# Mathematics Projects 2009

### Linear and Affine Transformation

Faculty Mentor - Charles Lam

This mathematic experience is specifically designed for high school students and will be based on discrete mathematics. A study of topics in number theory through basic computer programming with the software Maple will be conducted.

### Connections between Coccidioidomycosis incidence and climatic fluctuations

Faculty Mentor - Jorge Talamantes

Coccidioidomycosis (valley fever) is a fungal infection found in the southwestern US, northern Mexico, and some places in Central and South America. The fungi which cause it (Coccidioides immitis and Coccidioides posadasii) are normally soil-dwelling but, if disturbed, become air-borne and infect the host when their spores are inhaled. It is thus natural to surmise that weather conditions which foster the growth and dispersal of Coccidioides must have an effect on the rate of infection of humans in the endemic areas. Our work so far1 has attempted to quantify this relationship in Kern County, California (where C. immitis is endemic). We have examined the effect on incidence fluctuations (about a seasonally-varying background) resulting from the following weather parameters: precipitation, surface temperature, and wind speed. We have performed several studies by means of a simple linear correlation analysis, and by a generalized auto regressive moving average model. Our first analysis suggested that linear correlations between climatic parameters and incidence are weak; our second analysis indicated that incidence can be predicted largely by considering only the previous history of incidence in the county - the inclusion of climate- or weather-related time sequences improves the model only to a relatively minor extent. We then performed preliminary analyses in which we compared the response (to weather) of Cociodioides spp. in Kern County to the response in Pima County, Arizona. Our work showed that the fungi behave differently in those two locations.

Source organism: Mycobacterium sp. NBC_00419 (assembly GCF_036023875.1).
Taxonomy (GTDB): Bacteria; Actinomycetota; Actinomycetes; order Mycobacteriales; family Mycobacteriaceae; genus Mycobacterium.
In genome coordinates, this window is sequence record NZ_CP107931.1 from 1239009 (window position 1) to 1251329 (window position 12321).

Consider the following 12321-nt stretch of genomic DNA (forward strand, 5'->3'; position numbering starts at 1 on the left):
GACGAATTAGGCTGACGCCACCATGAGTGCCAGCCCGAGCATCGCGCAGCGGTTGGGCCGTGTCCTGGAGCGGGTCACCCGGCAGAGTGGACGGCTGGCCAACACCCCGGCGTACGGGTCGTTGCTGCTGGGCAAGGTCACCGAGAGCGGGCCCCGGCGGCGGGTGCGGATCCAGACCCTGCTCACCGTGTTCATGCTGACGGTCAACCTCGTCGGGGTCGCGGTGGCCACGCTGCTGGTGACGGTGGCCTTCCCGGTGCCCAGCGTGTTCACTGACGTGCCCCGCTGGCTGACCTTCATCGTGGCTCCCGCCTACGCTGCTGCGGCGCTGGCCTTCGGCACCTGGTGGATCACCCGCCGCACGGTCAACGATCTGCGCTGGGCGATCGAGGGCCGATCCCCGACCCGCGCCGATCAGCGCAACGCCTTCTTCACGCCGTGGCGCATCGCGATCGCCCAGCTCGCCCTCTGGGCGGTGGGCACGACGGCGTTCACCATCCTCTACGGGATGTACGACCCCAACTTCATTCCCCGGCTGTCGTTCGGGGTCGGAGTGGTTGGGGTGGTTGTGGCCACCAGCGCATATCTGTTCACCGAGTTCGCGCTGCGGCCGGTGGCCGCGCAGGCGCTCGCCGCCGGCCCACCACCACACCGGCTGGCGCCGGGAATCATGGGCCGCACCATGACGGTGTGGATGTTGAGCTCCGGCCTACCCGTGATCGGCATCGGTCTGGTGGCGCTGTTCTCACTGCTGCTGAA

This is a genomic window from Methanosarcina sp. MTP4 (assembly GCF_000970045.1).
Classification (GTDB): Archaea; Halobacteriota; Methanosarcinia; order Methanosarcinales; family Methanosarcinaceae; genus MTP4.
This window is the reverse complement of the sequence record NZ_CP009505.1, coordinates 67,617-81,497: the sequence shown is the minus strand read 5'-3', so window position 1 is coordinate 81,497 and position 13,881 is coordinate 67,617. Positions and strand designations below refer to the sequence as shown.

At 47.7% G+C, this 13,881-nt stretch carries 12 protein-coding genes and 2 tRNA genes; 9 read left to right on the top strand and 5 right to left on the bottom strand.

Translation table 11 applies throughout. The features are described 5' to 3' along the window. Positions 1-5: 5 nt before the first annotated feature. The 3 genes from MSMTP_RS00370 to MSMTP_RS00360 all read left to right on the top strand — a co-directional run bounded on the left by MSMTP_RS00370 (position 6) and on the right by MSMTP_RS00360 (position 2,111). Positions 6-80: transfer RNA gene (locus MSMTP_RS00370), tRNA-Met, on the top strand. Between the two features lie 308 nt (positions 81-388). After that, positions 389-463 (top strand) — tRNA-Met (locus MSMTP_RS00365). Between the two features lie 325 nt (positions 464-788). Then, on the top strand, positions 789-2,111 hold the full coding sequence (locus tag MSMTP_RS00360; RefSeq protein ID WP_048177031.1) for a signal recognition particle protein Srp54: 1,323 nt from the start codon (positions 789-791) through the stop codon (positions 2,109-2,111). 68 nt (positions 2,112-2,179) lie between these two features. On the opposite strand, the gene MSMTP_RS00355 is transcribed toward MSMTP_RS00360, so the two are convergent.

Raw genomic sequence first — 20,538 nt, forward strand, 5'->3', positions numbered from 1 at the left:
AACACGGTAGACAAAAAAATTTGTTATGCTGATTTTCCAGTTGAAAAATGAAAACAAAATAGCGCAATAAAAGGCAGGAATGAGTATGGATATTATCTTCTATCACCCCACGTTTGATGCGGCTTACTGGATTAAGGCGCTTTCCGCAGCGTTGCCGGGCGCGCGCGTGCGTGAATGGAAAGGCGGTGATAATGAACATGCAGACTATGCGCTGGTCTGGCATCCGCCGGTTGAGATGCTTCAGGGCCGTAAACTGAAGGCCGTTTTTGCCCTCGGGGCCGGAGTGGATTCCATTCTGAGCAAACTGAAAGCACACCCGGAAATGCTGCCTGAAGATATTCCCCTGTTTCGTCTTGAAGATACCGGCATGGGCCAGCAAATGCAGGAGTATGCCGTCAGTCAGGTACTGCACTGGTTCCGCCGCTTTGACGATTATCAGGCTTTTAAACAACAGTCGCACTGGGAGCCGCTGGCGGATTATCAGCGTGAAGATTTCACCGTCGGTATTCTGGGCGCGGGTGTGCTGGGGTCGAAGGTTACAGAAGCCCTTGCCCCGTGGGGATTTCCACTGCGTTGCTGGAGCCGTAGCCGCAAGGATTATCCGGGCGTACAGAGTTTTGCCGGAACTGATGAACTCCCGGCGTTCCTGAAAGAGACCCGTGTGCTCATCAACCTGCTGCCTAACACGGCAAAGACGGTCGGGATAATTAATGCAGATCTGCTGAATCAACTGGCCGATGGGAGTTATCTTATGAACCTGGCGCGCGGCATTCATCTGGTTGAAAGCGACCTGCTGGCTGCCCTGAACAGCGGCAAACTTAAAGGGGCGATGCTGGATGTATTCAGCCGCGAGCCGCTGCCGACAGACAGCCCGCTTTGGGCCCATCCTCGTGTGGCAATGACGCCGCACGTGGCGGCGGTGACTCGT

Our REVS-UP group last summer computed correlations between valley fever incidence in Tulare County, and concentrations of particular matter of size 10 micrometers or less (PM10). (The rationale behind using PM10 concentrations is that Coccidioides spores are roughly 5 micrometers in size - thus, the measured PM10 concentration should have a proportional concentration of fungal spores.) We found that those correlations are not statistically significant. The work we will do this summer entails extending our Tulare County analysis to include precipitation and satellite image-derived soil moisture to see whether these parameters can help in predicting disease outbreaks, either by themselves, or in conjunction with PM10 data. (The rationale for using precipitation and soil moisture data is that moist soil conditions should increase fungal growth, and thus enhance disease transmission.) We will then compare these results with Kern and Pima results to continue our investigation of the universality of Cocciodioides spp. response to changes in environmental conditions.

1 see, e.g., Talamantes J, S Behseta and CS Zender (2007) Fluctuations in Climate and Incidence of Coccidioidomycosis in Kern County, California: a review, in Annals of the New York Academy of Sciences 1111, 73 (2007), doi: 10.1196/annals.1406.028

## Disclaimer

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